Sunday, September 9, 2018


Last week I went to Illinois to give a lecture to the Second Annual Abraham Lincoln's Legacy--Lessons for Today's Lawyers Seminar, which was put on by the Illinois State Bar Association (ISBA). What was really neat about the seminar was that it was held in the very courtroom where Abraham Lincoln tried his famous Almanac Trial. And the topic that I was going to speak on? The Almanac Trial, of course.

The less said about the airplane trip the better. The cheapest ticket I could find was a flight out of Orlando with a change of planes in Chicago. I got up at 6:00 AM, drove 2 1/2 hours to Orlando, got on the plane, flew for 2 1/2 hours to Chicago, and discovered that my connecting flight had been cancelled. I wound up sitting in O'Hare Airport for over 9 hours waiting on another connecting flight which kept being changed and postponed. I didn't get into the hotel in Springfield until 2:00 AM. It would have taken less time to get to the hotel if I had driven straight through from home. The only bright side of the flight was that I was able to polish off a 300 page book while sitting in O'Hare.

The next day I gave a lecture on Lincoln as a lawyer at the Abraham Lincoln Presidential Library. Christian McWhirter, the Research Historian at the library was a gracious host and made me feel very much at home.

One thing that struck me was that they had on display a replica of a statue of Lincoln which is located in Beijing, China. Instead of trying to describe it, I'll just show a picture I took of it and also a picture of the plaque describing it:


After the presentation I went down to Books on the Square and renewed acquaintances there. They had just gotten in a huge shipment of books on Lincoln and were in the process of uncrating the books and sorting them out. I managed to get out of there without buying too many books. I only bought four books--"Lincoln's Generals," "Lincoln and his Generals," "American Iliad," and "Lee's Tarnished Lieutenant." If I had more room in my suitcase, I probably would have gotten more. I slept like a log at the hotel that night.

The next day Judge Ron Spears, who acted as my unofficial host during my stay in Illinois, gave me a ride to Beardstown for the lecture to the ISBA. I was disappointed to find that my old friend, Corky Kinstle, was no longer manning the gift shop on the first floor of the old courthouse. He had recently fallen ill and was still recuperating. This did not prevent him, however, from coming to the courthouse for a brief visit, and I got the opportunity to thank him again for all the help he had given me when I was researching my first book on Lincoln the lawyer.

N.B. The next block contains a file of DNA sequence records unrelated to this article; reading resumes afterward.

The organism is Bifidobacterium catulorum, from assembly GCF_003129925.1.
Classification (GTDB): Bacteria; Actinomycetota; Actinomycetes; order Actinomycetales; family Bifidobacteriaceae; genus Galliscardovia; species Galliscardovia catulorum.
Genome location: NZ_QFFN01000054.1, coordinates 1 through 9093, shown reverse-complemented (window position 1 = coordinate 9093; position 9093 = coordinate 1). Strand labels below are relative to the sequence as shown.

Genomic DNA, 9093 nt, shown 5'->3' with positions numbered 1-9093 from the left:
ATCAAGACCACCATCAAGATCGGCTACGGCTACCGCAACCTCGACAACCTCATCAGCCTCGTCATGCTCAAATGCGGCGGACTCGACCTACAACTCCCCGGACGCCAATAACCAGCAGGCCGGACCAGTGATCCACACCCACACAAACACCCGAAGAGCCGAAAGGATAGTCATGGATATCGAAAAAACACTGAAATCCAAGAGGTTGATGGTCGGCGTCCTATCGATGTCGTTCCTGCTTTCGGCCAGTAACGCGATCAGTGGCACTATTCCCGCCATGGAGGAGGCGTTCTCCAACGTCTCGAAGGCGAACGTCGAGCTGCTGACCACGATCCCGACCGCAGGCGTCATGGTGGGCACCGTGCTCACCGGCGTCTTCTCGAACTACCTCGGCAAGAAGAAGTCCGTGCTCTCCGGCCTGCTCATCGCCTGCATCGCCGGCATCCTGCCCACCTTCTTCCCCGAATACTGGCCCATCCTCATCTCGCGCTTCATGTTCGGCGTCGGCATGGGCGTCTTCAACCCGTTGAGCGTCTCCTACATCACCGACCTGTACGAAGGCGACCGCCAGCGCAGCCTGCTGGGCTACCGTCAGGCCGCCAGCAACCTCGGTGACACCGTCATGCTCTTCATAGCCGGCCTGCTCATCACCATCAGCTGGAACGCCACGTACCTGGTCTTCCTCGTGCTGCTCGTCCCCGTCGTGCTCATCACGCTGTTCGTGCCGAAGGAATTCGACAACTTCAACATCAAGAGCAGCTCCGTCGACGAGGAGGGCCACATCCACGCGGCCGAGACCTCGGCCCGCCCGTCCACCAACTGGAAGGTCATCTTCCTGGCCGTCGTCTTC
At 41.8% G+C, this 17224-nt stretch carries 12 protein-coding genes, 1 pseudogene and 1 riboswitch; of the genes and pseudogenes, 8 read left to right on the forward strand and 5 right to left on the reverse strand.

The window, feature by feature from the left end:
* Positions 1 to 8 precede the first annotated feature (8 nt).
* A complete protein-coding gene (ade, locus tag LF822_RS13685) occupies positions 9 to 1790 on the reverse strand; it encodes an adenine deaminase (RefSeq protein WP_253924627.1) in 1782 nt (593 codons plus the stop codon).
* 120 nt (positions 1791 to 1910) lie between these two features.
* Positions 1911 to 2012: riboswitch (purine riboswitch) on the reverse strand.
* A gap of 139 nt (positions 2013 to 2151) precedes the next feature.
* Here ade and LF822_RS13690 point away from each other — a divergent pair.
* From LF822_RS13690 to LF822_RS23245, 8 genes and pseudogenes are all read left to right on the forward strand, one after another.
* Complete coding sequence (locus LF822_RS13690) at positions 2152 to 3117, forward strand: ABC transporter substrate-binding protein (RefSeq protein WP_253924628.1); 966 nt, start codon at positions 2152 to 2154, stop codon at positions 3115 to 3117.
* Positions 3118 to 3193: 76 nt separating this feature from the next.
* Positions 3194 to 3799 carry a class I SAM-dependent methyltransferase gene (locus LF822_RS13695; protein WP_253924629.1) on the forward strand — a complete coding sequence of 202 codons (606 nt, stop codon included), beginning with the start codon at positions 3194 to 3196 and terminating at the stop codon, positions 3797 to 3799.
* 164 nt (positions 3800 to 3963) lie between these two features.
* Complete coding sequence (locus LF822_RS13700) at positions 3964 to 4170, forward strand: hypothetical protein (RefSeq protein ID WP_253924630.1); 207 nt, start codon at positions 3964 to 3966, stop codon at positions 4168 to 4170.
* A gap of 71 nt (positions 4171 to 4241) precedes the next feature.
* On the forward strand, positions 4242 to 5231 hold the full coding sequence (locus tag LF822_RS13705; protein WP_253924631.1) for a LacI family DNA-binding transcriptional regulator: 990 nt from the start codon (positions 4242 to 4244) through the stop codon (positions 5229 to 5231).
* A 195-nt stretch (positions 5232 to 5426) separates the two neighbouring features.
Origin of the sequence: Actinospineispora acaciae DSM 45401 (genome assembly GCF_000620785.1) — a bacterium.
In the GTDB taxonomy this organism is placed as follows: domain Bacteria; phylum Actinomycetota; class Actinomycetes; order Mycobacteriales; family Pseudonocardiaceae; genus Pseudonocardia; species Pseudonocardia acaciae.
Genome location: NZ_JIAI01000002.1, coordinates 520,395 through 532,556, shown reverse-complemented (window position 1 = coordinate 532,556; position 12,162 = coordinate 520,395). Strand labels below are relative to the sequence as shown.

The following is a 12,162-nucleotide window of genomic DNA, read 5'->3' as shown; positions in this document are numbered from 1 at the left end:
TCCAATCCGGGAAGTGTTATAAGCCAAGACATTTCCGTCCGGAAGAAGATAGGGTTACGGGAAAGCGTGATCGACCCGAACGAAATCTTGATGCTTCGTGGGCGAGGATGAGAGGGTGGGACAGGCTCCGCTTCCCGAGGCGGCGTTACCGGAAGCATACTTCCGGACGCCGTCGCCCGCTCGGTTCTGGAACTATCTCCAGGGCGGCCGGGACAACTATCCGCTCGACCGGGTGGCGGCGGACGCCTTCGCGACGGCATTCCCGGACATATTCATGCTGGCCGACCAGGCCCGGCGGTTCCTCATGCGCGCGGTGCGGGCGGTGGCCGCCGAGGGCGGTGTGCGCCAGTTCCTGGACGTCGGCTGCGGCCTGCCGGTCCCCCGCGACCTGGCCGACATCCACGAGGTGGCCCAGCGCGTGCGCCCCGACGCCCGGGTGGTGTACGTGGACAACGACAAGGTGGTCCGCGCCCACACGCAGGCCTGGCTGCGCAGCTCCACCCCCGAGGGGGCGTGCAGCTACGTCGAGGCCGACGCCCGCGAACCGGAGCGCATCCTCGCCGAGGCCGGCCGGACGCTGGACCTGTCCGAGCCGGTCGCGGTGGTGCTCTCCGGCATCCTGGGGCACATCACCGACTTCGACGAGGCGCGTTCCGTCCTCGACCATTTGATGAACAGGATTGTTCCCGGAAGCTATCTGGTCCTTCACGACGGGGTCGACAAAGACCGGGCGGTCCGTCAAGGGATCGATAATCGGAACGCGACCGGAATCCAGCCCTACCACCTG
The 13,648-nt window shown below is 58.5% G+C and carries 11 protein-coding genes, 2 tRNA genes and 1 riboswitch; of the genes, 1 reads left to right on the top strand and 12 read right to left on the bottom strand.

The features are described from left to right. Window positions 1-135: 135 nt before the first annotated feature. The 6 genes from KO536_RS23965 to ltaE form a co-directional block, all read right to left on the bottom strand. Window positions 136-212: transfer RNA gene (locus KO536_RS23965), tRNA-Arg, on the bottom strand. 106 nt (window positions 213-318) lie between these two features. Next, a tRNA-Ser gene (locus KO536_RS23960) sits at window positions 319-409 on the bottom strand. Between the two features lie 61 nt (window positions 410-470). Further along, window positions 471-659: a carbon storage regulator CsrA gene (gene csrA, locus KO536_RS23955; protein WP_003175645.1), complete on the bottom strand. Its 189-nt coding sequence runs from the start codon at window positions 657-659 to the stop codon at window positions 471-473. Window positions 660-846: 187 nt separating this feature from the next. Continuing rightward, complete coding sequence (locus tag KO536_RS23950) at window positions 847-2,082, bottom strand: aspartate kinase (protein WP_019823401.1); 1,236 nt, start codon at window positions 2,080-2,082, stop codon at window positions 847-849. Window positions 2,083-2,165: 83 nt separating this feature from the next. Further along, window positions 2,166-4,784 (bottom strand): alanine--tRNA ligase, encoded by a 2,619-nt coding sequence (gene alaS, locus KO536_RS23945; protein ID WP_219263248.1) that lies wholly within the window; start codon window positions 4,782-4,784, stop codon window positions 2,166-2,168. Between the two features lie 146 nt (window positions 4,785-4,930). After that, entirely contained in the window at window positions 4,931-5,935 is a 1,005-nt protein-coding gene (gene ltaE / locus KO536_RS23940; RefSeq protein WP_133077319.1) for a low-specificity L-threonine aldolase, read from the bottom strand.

The old courthouse is mostly a museum of Illinois history, but they still hold court in the courtroom on the second floor. I actually got to meet the judge who holds proceedings in the old courtroom--Judge Bobby G. Hardwick, who was the program coordinator for the seminar.

I thoroughly examined the museum's collection of antique firearms, both long guns and handguns, and sorely regretted that they were locked behind glass where I couldn't get the feel of some of the weapons. One weapon in particular intrigued me. It was a wagon gun--a huge long gun with a massive bore designed to fire scrap metal. The gun would be placed on the tail gate of a Conestoga wagon and used as artillery for the protection of wagon trains.

Wagon Gun

The pictures hung on the walls of the courtroom had almost all been changed, and there was a photograph of Duff Armstrong that I had never seen before.

Duff Armstrong

He certainly looked more presentable in the picture than he does in the more common picture of him in his uniform as a Union soldier.

Armstrong in Uniform

I was the first speaker of the morning, and I gave them my interpretation of the conflicting eyewitness reports of the course of the Almanac Trial. I think the presentation was well-received. At least nobody threw rotten fruit at me.

The second hour I gave a lecture which surveyed all of Lincoln's murder trials--at least all of those murder trials for which we have enough information to say something about. After delivering that lecture I joined the audience and spent the rest of the day listening to the other presentations.

The gift shop downstairs had stocked up on my books on Lincoln. When I got there that morning, I saw a table which was "chock-a-block" full of the books. When I went downstairs at the end of the day, I saw that the table was almost empty. I spent some time signing books that some of the attendees had bought, and then it was time to go back to Springfield. 

Judge Spears drove me back and treated me to supper at Smokey Bones Barbecue, and then he took me back to the hotel. I fell into bed and slept like a log until it was time to get up and go back to the airport. There were more delays at the airport, but I got home in time to see the second half of the Gator game. I might as well have been delayed a little longer.

All-in-all, it was an enjoyable trip despite the troubles at the airports. I met a lot of nice people, and I learned a lot about Lincoln's law practice from the other presenters.